Fungi Friday 28th August 2020

2020 has been a challenge for all three of us fungi photographers down here in southern England. But we are starting to see a change in the weather. Therefore, something is stirring in the Kingdom of Fungi. On a side note, did you know that the fungi was only given its rightful place, taxonomically distinct from plants in 1969? 1billion years on Earth and they were only just recognised as being separate from plants 51 years ago! Obviously scientific study hasn’t been going for a billion years.

One species which has appeared after recent rain is chicken of the woods. I’ve seen it in two different places, but the same habitat which means the species is responding to wider atmospheric change, not localised. You will see better shows from this pretty outrageous fungus, the rain had actually made it more like scrambled eggs.

As so often with chicken of the woods, it was growing on a fallen tree trunk, sweet chestnut in this case, and its orange colour flashed into the corner of my eye from the deep shade where it was growing.

My second major recent sighting drew me back to where I first found an interest in fungi: trees. Storm Francis has thrown their toys out of the pram in recent days and I was pretty astonished to see that some sycamore trees, young ones, had lost their leaves already. I am guessing there is a link between a lack of spring/summer rain and an earlier autumn, in terms of trees shedding leaves. That’s based on observation only.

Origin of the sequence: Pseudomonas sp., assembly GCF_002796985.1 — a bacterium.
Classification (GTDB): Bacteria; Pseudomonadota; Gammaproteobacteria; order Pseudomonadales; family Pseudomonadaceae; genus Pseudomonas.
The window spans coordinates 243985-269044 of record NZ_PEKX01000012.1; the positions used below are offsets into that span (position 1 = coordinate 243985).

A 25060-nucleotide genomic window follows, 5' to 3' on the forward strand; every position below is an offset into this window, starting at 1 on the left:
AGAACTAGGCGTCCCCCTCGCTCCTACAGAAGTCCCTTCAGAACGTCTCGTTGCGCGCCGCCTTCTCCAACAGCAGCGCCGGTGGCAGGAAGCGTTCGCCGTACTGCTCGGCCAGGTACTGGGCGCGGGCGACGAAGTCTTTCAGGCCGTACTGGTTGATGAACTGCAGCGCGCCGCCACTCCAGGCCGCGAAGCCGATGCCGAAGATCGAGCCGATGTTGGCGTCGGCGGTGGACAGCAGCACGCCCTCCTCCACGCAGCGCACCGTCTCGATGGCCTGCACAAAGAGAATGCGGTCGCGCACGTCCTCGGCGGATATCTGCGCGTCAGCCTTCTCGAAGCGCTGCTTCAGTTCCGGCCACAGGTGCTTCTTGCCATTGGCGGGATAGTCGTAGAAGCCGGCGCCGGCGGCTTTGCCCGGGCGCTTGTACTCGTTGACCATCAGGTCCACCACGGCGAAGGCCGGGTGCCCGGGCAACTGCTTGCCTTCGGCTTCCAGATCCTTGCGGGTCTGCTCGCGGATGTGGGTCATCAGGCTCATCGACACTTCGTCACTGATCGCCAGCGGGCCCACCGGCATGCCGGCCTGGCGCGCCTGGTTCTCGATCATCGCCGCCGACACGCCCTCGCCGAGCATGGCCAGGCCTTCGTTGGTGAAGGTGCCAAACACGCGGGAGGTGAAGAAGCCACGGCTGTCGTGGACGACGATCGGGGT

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I don’t know if this is Francis’s work, but this standing dead horse chestnut has been brought down in the past week. It has some huge bracket fungi growing from one side, which will have softened the wood further. It’s important to remember that it’s rarely fungi that fell a tree, but the wind. Fungi just put in the groundwork. Great job.

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I am sure this is a species of Ganoderma bracket fungus but I’m not sure which kind. I cycle past this every couple of weeks nowadays and always stop to feast my eyes on these gigantic fungi. If this is one single fungus, it could be 15 to 20 years old.

For more about brackets, check out this epic I wrote a couple of months ago.

There probably won’t be a #FungiFriday for me next week as I’ll be on holiday. Don’t fret, autumn is afoot (ashroom?) now, so get ready for the good stuff!

Thanks for reading.

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